Revolutionary Excerpt

Chapter One: Loyalty Oaths

“Strong emotional involvement rarely makes the job easier.”
—The Cynic’s Book of Wisdom
“Prudence keeps life safe, but does not often make it happy.”
—Samuel Johnson
(1709 – 1784)

Dominic Magnus lay on his bed and stared at the ceiling. It was his second night out of the hospital. It was his second night without any sleep.

Shadows played across the ceiling, cast from the open window. They were the shadows of the siege; spotlights trying to pick out the enemy forces circling the Jefferson city; light from still burning fires around the perimeter. The wind even brought a taint of smoke, floating on chill air.

The city was still intact. The invaders wanted it intact, and would wait out the underarmed democrats for however long it took.

It was impossible for him not to be aware of the war focused upon him, but that wasn’t what consumed his thoughts, not now, alone in the dark. What consumed his thoughts was the woman asleep next to him.

He wasn’t looking at her, but he could see her as perfectly. Straight black hair cut on a diagonal. Deep Asiatic eyes set in a face that held all the corrupted innocence that planet Bakunin was home to.

She was so damn young. Not just young, she was half his age. . .

Not that she’d know. Dom’s appearance had been permanently fixed ten years ago. When the doctors had reconstructed his body they had left him appearing in that indeterminate range between late twenties and early thirties, and pseudoflesh didn’t age.

Not that she’d know. . .

He knew all about her. From her parents death in a corporate war, to her job as a freelance corporate hacker, to her adopted father Ivor Jorgensen. He knew because he’d always made it his business to know.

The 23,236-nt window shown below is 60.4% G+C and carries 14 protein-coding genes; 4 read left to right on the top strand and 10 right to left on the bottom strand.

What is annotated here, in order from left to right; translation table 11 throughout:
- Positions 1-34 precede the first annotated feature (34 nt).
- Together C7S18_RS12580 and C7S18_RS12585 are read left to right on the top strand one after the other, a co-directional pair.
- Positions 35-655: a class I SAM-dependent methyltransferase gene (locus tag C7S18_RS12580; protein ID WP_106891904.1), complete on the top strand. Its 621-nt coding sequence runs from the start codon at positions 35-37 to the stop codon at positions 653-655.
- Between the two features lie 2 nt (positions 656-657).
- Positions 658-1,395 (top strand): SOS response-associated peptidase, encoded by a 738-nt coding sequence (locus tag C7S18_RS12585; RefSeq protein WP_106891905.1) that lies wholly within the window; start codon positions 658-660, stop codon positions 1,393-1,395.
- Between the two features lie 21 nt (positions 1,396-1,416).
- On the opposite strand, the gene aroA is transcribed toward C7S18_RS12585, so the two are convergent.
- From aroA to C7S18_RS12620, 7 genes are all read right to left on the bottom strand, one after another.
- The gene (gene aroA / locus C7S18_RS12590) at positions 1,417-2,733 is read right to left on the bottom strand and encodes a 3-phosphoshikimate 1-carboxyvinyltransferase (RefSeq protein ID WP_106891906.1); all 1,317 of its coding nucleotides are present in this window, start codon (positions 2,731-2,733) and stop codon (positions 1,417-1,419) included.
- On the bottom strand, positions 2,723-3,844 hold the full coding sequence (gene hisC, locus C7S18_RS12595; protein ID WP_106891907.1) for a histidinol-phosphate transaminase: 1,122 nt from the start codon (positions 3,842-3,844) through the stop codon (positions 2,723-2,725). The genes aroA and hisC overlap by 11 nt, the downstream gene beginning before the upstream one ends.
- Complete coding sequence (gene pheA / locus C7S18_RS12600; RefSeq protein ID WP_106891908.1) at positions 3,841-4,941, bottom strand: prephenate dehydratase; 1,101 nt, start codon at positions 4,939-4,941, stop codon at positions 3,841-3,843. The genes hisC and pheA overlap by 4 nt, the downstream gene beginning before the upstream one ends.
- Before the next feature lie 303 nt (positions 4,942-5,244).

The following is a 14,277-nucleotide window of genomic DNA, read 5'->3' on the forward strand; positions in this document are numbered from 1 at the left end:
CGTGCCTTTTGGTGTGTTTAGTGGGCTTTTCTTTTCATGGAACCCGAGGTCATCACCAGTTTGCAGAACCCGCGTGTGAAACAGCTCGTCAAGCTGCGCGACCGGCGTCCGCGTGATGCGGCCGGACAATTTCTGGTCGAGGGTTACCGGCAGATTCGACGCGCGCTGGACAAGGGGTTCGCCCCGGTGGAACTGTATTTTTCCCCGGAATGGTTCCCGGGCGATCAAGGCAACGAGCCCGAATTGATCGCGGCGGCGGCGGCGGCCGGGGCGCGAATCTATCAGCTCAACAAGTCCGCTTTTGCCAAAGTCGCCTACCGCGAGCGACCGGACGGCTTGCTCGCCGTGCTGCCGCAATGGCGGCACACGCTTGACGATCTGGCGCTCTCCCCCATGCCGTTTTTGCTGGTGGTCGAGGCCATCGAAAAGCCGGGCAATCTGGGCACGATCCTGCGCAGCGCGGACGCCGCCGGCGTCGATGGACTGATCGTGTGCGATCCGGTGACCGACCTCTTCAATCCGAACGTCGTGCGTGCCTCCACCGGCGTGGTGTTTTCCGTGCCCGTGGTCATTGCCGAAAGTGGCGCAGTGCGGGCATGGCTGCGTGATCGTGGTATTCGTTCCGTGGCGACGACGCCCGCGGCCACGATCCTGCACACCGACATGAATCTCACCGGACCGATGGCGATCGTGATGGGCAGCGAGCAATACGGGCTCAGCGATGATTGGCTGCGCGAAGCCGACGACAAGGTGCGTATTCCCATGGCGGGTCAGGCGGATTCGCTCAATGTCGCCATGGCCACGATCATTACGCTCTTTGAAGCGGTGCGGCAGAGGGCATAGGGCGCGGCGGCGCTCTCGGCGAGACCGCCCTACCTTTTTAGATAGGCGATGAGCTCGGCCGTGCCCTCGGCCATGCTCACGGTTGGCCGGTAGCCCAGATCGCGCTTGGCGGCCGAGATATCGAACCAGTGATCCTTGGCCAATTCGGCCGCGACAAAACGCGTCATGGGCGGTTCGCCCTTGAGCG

By comparison, Tetsami knew almost nothing about him.

His right hand clenched on the sheets beneath him. He heard the sheets tear. Dom cursed and sat up.

His right hand was tangled in shredded bedding. The hand was new, the Jeffersonians’ attempt at reconstruction. Unlike the rest of his body, the hand and leg he had lost five Bakunin days ago were unquestionably artificial. The olive toned pseudoflesh ceased abruptly below his elbow, where his hand and forearm became a chrome metal approximation of his natural looking left. His body, despite being largely cybernetic before the accident, was still unused to the clumsy metal invader.

Dom tightened his fist and more sheets tore.

“Dom?”

“Go back to sleep.” The tension he felt didn’t seem to make it to his voice.

“What’s the matter? Are you ok?”

If you knew me, really knew me, you’d know that I’ve never been “ok.”

Dom felt a hand touch his shoulder, and he almost flinched from the contact. He shook his head. “I can’t keep doing this.”

“Doing what?” Tetsami’s hand drifted down his arm until it reached metal. Dom drew his hand away and stood up. He walked over to the window. A false dawn painted the southern horizon red. Dom could picture the fires just over that horizon. Fires marking the remains of communes the invaders didn’t see as economically important.

The cities mattered, the communes were just in the way.

“Dom?”